In 2010, Dinah Washington's This Bitter Earth was remixed with Richter's On the Nature of Daylight for the Martin Scorsese film Shutter Island. In July 2010, On The Nature Of Daylight and Vladimir's Blues featured throughout the BBC Two two-part drama Dive, which was co-written by Bafta award winning Dominic Savage and Simon Stevens. On The Nature Of Daylight was also featured in an episode of HBO's television series Luck. Richter also wrote the soundtrack to Peter Richardson’s documentary, How to Die in Oregon, and the score to Les Impardonnables (2011) directed by André Téchiné. An excerpt of the song Sarajevo from his 2002 album Memoryhouse was used in the international trailer for the Ridley Scott film Prometheus. The same track was also later used in the teaser trailer for the 2014 film Need for Speed. The track, November, from the same album, was featured in the international trailer for Terrence Malick's 2012 film, To the Wonder, and in the trailer for Clint Eastwood's 2011 film, J. Edgar. Films featuring Max's music released in 2011 include French drama Elle s’appelait Sarah by Gilles Paquet-Brenner, and David MacKenzie's romantic thriller Perfect Sense. In 2012 he composed the scores for Cate Shortland's 2012 Australian-German war thriller Lore and Disconnect, directed by Henry Alex Rubin. Richter latest project is the score to Ari Folman’s new film The Congress, which is set for release in 2013.
Ballet, Opera and Stage Works
Richter wrote the score to Infra as part of a Royal Ballet-commissioned collaboration with dancer Wayne McGregor and artist Julian Opie. The production was staged at the Royal Opera House in London in 2008. In 2011, Richter composed a chamber opera based on neuroscientist David Eagleman's book Sum: Forty Tales from the Afterlives. The opera was choreographed by Wayne McGregor and premiered at the Royal Opera House Linbury Studio Theatre in 2012. The piece received positive reviews, with London's Evening Standard saying "[it] fits together rather beautifully". Their collaboration continued in April 2014 with Wayne McGregor's 'Kairos'; a ballet set to Richter's recomposition of the Four Seasons and part of a collaborative program involving three different choreographers titled 'Notations' with Ballett Zürich. In April 2014 it was also announced that Richter and McGregor will collaborate again together on a new full-length ballet for summer 2015, as part of the 2014-15 Royal Opera House season. In 2012/13, Richter contributed music to The National Theatre of Scotland's production of Macbeth, starring Alan Cumming. The play opened at New York's Lincoln Centre and subsequently moved to Broadway. The company had previously used Richter's 'Last Days' in their acclaimed production of Black Watch.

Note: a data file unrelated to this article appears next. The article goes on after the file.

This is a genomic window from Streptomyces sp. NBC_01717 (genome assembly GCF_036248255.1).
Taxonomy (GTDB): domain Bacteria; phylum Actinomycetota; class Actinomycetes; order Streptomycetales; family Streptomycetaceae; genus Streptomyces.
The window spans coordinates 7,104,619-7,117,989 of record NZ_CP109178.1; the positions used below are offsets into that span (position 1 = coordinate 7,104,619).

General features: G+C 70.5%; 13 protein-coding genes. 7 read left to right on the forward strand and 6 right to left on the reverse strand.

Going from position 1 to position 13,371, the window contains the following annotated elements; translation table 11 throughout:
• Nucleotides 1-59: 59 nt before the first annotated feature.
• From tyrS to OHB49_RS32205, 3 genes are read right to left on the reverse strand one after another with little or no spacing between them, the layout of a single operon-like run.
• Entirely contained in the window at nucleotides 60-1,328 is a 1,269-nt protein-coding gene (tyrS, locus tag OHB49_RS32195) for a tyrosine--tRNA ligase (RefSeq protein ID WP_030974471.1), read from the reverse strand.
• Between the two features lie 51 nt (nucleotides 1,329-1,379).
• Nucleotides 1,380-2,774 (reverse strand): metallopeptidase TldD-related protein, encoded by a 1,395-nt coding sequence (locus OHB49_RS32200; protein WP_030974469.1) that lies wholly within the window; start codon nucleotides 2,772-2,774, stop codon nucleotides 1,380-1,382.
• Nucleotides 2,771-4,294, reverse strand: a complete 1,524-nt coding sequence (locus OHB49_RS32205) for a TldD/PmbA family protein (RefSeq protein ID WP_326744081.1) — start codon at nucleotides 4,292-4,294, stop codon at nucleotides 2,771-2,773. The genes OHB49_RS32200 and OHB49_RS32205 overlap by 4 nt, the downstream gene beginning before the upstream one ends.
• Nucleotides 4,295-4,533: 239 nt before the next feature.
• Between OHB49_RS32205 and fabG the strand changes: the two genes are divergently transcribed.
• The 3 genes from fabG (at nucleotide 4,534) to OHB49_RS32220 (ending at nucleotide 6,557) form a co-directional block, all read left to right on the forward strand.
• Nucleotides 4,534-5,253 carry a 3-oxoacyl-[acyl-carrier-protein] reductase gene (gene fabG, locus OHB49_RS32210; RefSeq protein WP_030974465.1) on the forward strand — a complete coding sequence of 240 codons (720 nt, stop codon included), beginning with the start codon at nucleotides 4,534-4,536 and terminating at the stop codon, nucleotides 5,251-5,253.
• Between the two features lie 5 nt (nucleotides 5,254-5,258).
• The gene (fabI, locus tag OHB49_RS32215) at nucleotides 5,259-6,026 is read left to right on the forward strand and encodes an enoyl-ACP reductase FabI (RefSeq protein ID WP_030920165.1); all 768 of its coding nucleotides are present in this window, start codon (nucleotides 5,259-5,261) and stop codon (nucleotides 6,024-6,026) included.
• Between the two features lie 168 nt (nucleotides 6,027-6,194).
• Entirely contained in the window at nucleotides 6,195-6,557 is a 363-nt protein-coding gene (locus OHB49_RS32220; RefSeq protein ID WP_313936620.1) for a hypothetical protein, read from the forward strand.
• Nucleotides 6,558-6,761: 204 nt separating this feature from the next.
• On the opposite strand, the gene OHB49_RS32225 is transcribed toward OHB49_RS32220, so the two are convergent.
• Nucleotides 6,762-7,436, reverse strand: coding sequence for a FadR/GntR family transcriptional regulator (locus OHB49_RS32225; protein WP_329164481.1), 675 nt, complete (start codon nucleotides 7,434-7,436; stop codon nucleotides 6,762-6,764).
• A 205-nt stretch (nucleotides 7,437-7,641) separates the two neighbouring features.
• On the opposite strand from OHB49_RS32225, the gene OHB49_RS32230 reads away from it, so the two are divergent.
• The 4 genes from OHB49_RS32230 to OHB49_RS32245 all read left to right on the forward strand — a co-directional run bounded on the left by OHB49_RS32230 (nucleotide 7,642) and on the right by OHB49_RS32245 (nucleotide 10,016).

In 2010, Richter's soundscape The Anthropocine formed part of Darren Almond’s film installation at the White Cube gallery in London. The composer has also collaborated with digital art collective rAndom International on two projects, contributing scores to the installations Future Self (2012), staged at the MADE space in Berlin, and Rain Room (2012/13) at London's Barbican Centre and MOMA, New York.
- Memoryhouse (BBC, 2002)
- The Blue Notebooks (Fat Cat Records, 2004)
- Songs from Before (Fat Cat Records, 2006)
- 24 Postcards in Full Colour (Fat Cat Records, 2008)
- Infra (Fat Cat Records, 2010)
- Recomposed by Max Richter: Vivaldi's Four Seasons (Deutsche Grammophon, 2012)
|Gender Trouble||2003||Roz Mortimer|
|Geheime Geschichten||2003||Christine Wiegand|
|Frankie Howerd: Rather You Than Me||2008||John Alexander|
|Henry May Long||2008||Randy Sharp|
Waltz with Bashir
(Vals Im Bashir)
|2008||Ari Folman||Won "Best Composer" at the 21st Annual European Awards|
|Lost and Found||2008||Philip Hunt|
La vie sauvage des animaux domestiques
(Die wilde Farm)
|2009||Dominique Garing & Frédéric Goupil|
The First Line
(La prima linea)
|2009||Renato De Maria|
My Words, My Lies - My Love
When We Leave
|2010||Feo Aladağ||With Stéphane Moucha|
|My Trip to Al-Qaeda||2010||Alex Gibney|
(Elle s'appelait Sarah)
|The Gift||2010||Andrew Griffin||With Hildur Guðnadóttir|
|How to Die in Oregon||2010||Peter D. Richardson|
|Perfect Sense||2011||David Mackenzie|
|Nach der Stille||2011||Stephanie Bürger, Jule Ott
& Manal Abdallah
|With Sven Kaiser|
|Edwin Boyd: Citizen Gangster||2011||Nathan Morlando|
|Jiro Dreams of Sushi||2011||David Gleb||With Jiro Ono|
|The Patience Stone/Syngue Sabour||2011||Atiq Rahimi|
|La Religieuse||2013||Guilliame Nicloux|
|The Congress||2013||Ari Folman|
|The Lunchbox||2013||Ritesh Batra|
|The Last Days on Mars||2013||Ruairí Robinson|
Awards and nominations
- 2008: European Film Award – Best Composer, Waltz with Bashir
- 2008: Cinema Eye Honors – Outstanding Achievement in Music Composition, Waltz with Bashir
- 2008: Annie Award – Music in an Animated Feature Production, Waltz with Bashir (Nomination)
- 2008: International Film Music Critics Association Awards – Breakout Composer of the Year, Waltz with Bashir (Nomination)
- 2010: Preis der deutschen Filmkritik – Beste Musik, Die Fremde
- 2012: Stockholm International Film Festival - Best Music Score, Lore
- 2012: Bayerischer Filmpreis - Filmmusik, Lore
- 2013: ECHO Klassik -'Klassik ohne Grenzen', Recomposed by Max Richter: Vivaldi's Four Seasons
- London Evening Standard, 24 May 2012
- Dumbo Feather magazine, 2012